World No. 55 Dylan Frittelli also struggled, shooting a 4-over 76 in the opening round, while No. 56 Kiradech Aphibarnrat is tied for 14th at 4 under. Yusaku Miyazato, currently 58th in the world, is tied for ninth and five shots behind Rose.

Should Snedeker and the other hopefuls fail to crack the top 50 by the end of the year, two paths to the Masters remain: win a full-point event on the PGA Tour in early 2018 or be inside the top 50 in the world rankings when the final cutoff is made on March 25.

Nathaniel Crosby at the 1983 Bing Crosby Pro-Am at Pebble Beach. Getty Images

Crosby selected as 2019 U.S. Walker Cup captain

By Will GrayDecember 14, 2017, 3:19 pm

The USGA announced that former U.S. Amateur champ Nathaniel Crosby will serve as the American captain for the 2019 Walker Cup, which will be played at Royal Liverpool Golf Club in Hoylake, England.

Crosby, 56, is the son of entertainment icon and golf enthusiast Bing Crosby. He won the 1981 U.S. Amateur at The Olympic Club as a teenager and earned low amateur honors at the 1982 U.S. Open at Pebble Beach. He also played in the 1983 Walker Cup, coincidentally held at Royal Liverpool, before embarking on a brief career in professional golf, with his amateur status reinstated in 1994.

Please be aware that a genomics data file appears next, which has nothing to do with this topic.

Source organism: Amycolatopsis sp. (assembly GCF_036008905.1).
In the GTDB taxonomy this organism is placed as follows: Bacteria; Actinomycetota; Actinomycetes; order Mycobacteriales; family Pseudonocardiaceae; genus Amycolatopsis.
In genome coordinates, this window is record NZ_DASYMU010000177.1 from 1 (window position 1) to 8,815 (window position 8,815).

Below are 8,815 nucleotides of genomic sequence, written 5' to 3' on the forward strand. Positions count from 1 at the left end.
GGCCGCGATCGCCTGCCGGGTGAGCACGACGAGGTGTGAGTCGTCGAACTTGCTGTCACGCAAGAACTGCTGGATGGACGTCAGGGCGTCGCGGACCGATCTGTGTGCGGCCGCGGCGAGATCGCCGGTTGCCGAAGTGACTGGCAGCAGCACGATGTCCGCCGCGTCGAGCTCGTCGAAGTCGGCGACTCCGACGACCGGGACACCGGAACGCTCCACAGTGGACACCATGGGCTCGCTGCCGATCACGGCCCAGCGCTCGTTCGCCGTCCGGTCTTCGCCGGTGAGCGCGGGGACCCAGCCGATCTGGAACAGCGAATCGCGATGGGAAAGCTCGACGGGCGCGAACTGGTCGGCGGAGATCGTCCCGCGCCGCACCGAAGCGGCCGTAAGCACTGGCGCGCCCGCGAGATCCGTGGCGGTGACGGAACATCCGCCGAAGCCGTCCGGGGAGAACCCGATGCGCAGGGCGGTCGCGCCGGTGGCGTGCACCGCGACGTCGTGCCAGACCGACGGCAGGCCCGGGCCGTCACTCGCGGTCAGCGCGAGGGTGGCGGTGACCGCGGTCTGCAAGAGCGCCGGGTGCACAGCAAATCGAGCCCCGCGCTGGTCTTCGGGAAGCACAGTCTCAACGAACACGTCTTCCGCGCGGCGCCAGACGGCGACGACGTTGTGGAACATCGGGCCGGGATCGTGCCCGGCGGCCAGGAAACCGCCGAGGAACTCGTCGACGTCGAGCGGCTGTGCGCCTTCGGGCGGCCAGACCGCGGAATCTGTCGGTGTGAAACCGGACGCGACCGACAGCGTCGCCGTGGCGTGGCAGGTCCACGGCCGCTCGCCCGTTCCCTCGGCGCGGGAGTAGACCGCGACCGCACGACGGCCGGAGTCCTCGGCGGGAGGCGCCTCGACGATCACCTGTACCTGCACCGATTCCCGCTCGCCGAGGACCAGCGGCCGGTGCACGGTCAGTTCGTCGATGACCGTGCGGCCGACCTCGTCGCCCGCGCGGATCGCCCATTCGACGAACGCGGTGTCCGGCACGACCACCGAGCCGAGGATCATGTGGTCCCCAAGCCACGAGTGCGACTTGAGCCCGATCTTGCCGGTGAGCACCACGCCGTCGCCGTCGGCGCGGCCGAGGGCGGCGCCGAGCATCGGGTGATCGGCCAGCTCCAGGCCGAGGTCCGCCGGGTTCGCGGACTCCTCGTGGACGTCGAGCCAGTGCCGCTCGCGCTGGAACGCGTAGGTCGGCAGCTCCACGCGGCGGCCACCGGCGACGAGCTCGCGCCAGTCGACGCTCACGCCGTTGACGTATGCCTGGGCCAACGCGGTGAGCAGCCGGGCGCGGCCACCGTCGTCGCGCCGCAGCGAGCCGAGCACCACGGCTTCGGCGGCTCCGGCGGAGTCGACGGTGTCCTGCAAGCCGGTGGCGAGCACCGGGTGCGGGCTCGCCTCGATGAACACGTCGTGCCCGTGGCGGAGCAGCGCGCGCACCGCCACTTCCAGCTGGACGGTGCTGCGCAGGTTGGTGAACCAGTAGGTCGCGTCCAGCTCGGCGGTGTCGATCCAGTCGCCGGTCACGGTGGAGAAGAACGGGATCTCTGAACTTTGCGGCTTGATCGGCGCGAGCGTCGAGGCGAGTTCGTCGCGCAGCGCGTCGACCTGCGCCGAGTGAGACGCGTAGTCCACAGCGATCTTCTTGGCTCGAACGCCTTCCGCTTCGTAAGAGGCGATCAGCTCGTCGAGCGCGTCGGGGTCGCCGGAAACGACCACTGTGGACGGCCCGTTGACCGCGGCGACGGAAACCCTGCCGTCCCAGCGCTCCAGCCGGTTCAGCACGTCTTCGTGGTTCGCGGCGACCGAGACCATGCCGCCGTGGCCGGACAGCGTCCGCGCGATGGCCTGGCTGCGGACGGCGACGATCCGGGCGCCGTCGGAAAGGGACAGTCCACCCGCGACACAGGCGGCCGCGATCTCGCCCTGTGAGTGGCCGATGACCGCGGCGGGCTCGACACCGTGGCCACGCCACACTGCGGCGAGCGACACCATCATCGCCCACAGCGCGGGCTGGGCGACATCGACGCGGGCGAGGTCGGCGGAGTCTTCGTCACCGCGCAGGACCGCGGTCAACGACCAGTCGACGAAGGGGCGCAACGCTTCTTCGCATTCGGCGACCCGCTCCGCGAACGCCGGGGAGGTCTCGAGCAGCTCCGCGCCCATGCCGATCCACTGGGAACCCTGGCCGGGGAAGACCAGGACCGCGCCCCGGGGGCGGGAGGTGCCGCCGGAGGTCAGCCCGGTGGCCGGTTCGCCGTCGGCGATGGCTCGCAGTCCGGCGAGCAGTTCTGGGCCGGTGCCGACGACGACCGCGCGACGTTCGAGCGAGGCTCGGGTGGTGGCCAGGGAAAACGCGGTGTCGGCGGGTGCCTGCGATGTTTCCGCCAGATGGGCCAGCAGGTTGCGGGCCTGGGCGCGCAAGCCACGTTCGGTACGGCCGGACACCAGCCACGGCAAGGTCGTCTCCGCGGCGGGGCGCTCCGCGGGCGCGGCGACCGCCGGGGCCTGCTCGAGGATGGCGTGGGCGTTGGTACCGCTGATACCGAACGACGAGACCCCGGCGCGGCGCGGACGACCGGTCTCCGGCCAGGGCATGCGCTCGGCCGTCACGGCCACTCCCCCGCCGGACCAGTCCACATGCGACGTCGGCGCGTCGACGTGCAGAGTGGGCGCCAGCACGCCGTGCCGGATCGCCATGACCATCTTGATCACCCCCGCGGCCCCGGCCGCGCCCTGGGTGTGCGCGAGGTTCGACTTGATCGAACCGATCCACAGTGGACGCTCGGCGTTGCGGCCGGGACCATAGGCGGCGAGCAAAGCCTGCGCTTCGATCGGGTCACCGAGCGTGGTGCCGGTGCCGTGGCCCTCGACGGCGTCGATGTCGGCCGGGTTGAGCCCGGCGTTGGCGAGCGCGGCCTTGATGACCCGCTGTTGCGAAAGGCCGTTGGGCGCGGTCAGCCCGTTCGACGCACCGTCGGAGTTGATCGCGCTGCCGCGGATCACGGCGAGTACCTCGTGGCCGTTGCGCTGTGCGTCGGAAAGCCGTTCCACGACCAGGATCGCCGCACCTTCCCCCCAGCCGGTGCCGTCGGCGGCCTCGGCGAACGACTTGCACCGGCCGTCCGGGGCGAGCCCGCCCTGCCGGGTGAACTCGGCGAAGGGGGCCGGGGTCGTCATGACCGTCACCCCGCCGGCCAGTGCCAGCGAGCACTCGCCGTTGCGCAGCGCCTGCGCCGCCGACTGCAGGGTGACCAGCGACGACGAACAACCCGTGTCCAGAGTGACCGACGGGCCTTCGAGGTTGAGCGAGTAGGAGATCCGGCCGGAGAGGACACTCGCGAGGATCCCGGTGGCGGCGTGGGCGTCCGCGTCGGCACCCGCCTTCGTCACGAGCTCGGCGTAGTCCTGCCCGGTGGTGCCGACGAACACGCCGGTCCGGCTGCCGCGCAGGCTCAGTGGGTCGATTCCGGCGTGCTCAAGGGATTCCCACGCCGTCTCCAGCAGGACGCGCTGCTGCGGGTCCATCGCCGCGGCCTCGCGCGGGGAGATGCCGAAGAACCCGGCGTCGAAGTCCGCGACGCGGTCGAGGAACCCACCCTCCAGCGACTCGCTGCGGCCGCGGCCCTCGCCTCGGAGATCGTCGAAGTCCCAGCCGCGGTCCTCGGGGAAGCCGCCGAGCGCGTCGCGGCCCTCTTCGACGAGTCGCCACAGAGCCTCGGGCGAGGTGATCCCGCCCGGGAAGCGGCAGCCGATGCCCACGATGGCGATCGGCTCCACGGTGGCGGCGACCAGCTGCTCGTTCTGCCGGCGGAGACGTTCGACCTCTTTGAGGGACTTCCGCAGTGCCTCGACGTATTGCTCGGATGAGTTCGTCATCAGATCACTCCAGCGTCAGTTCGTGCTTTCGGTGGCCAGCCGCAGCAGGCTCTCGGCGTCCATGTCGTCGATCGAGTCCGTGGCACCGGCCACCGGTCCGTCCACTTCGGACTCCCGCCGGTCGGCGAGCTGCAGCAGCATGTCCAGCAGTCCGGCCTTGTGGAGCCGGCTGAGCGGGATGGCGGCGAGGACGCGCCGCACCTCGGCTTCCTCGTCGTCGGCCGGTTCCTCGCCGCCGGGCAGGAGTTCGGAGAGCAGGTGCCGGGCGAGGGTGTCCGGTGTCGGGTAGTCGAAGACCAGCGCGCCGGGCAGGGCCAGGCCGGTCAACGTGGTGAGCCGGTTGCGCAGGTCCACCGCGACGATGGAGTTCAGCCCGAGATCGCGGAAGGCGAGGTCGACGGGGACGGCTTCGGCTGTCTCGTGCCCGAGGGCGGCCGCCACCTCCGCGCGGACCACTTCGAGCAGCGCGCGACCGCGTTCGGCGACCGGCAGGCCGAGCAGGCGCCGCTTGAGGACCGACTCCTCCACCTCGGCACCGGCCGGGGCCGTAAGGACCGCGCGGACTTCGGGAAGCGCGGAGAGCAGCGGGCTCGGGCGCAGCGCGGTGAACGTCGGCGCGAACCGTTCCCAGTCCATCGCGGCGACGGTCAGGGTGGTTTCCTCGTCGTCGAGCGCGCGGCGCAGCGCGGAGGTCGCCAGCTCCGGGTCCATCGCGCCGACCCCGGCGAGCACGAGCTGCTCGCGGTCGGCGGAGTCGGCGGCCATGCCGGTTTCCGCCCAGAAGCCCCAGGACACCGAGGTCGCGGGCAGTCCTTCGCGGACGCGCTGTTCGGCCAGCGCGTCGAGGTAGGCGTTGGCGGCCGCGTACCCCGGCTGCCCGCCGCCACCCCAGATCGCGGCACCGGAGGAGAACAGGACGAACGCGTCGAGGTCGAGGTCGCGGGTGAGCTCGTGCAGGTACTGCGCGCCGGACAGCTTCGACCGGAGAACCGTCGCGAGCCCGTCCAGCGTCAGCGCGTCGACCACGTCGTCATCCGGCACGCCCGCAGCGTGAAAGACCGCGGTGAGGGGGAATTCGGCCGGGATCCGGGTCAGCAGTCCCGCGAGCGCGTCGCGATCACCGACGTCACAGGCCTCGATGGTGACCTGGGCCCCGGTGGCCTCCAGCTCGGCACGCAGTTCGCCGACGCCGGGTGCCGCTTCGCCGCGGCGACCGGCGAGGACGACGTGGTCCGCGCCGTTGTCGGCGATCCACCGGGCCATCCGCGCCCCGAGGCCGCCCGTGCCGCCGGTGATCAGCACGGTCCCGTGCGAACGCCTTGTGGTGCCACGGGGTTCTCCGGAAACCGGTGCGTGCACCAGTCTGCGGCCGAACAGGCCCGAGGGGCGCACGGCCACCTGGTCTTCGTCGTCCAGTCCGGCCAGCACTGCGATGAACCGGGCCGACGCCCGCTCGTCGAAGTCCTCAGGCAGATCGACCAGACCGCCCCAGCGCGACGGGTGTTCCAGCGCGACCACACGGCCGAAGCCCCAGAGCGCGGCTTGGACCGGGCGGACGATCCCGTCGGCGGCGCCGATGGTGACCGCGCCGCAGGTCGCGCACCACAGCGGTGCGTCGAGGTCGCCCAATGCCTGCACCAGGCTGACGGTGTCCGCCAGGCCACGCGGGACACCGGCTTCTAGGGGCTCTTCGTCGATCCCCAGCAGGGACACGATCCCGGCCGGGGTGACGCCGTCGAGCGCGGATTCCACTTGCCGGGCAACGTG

"I am thrilled and overwhelmed to be chosen captain of the next USA Walker Cup team," Crosby said in a statement. "Many of my closest friends are former captains who will hopefully take the time to share their approaches in an effort to help me with my new responsibilities."

Crosby takes over the captaincy from John "Spider" Miller, who led the U.S. squad both in 2015 and earlier this year, when the Americans cruised to a 19-7 victory at Los Angeles Country Club.

Crosby is a Florida resident and member at Seminole Golf Club, which will host the 2021 matches. While it remains to be seen if he'll be asked back as captain in 2021, each of the last six American captains have led a team on both home and foreign soil.

Started in 1922, the Walker Cup is a 10-man, amateur match play competition pitting the U.S. against Great Britain and Ireland. The U.S. team holds a 37-9 all-time lead in the biennial matches but has not won in Europe since 2007.

Rose (62) sets blistering pace in Indonesia

By Associated PressDecember 14, 2017, 3:06 pm

JAKARTA, Indonesia – Justin Rose shot a 10-under 62 Thursday to take a two-stroke lead after the first round of the Indonesian Masters.

Rose, starting on the back nine at Royale Jakarta Golf Club, had five birdies to go out in 31, then birdied four of five holes midway through his final nine and another birdie on his last hole in the $750,000 tournament.


Full-field scores from the Indonesian Masters


Gunn Charoenkul (64) was in second place and Kim Giwhan and Phachara Khongwatmai (both 65) were tied for third.

Brandt Snedeker shot 72. Ranked 51st in the world, the American is aiming for a strong finish in Jakarta to move inside the top 50 by the end of the year and ensure a spot in next year's Masters.